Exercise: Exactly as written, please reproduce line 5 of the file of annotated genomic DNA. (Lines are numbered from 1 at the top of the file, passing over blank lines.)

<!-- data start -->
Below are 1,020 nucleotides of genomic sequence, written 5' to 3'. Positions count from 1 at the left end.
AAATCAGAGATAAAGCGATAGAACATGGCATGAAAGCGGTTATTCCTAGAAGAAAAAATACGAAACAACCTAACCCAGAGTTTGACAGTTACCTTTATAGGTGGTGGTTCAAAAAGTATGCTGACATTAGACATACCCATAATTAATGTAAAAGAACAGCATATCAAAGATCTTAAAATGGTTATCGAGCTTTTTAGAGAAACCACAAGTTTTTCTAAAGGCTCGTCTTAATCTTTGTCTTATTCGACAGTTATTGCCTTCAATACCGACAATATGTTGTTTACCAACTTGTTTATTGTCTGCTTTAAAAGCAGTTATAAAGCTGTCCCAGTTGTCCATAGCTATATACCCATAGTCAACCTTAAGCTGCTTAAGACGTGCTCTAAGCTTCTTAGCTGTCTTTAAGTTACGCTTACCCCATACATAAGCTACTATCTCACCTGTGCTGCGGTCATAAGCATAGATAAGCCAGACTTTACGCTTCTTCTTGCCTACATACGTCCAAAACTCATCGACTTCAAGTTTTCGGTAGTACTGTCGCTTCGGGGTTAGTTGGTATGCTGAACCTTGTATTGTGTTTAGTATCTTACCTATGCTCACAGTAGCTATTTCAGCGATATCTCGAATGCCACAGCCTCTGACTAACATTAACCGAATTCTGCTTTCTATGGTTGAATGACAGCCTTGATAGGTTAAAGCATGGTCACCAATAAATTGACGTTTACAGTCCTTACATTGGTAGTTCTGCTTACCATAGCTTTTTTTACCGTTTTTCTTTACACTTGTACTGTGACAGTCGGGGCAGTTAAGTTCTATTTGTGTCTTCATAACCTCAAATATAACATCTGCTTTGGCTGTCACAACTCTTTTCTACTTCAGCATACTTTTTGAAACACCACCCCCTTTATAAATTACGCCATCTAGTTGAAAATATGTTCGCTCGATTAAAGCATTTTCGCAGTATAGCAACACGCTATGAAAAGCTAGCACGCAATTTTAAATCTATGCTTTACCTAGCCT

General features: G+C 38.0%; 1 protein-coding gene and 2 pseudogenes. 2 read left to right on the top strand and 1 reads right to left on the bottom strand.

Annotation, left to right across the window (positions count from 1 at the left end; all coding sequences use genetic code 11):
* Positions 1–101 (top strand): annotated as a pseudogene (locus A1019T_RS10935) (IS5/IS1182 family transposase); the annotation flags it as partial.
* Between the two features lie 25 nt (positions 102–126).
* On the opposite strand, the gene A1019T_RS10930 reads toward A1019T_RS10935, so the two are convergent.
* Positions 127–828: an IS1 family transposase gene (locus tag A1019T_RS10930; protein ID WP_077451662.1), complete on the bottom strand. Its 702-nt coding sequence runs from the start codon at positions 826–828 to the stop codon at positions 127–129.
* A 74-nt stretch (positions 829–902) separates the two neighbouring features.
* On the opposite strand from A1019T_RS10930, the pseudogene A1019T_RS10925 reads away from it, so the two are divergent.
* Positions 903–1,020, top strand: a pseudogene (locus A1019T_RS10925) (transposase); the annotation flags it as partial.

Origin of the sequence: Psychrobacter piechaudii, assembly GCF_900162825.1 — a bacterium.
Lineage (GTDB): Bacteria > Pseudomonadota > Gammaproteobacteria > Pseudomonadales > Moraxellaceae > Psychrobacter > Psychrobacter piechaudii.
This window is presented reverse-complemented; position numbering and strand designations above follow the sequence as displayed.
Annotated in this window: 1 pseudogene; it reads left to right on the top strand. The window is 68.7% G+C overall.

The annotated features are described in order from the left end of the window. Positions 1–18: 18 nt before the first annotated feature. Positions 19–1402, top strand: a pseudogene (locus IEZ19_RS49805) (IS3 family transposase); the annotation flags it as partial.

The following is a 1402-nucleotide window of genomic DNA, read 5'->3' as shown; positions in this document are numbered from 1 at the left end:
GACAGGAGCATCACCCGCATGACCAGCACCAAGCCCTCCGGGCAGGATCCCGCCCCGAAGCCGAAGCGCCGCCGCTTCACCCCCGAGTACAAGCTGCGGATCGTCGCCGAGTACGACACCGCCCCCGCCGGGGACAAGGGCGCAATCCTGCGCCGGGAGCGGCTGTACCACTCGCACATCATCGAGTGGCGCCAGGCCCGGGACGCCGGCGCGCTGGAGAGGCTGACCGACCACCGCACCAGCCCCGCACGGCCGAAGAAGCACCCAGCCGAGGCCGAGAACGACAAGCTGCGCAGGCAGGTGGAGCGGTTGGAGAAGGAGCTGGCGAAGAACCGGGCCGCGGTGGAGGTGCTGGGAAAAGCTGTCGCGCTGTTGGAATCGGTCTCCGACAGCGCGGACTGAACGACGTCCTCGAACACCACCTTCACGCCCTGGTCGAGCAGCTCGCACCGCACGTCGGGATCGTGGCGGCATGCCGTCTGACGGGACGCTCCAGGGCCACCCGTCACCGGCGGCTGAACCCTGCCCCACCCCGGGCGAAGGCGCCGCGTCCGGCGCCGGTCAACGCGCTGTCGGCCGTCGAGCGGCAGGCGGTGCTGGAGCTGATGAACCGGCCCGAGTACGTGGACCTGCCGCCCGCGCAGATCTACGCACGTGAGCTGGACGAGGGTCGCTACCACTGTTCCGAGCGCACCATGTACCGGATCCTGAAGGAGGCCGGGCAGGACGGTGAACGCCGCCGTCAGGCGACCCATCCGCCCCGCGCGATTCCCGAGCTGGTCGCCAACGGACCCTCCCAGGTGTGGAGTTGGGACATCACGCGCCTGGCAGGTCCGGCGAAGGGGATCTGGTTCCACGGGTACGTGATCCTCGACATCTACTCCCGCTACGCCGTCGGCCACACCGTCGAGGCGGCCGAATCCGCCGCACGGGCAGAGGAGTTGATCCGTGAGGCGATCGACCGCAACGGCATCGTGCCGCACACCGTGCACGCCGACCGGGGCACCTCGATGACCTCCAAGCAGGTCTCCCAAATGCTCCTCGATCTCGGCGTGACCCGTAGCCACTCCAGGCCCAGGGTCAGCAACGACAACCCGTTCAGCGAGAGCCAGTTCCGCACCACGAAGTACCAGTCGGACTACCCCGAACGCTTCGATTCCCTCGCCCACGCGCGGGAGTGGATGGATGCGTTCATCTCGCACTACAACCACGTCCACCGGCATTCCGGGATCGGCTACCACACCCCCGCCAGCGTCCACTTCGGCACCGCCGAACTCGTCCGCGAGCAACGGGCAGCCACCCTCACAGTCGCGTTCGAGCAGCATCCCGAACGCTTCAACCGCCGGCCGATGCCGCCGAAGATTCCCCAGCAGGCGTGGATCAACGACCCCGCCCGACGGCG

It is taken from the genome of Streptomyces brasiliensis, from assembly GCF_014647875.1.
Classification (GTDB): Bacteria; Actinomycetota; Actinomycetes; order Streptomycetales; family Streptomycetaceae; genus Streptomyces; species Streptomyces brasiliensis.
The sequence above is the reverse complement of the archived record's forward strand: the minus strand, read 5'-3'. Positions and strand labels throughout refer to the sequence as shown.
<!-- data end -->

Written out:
* Positions 1–101 (top strand): annotated as a pseudogene (locus A1019T_RS10935) (IS5/IS1182 family transposase); the annotation flags it as partial.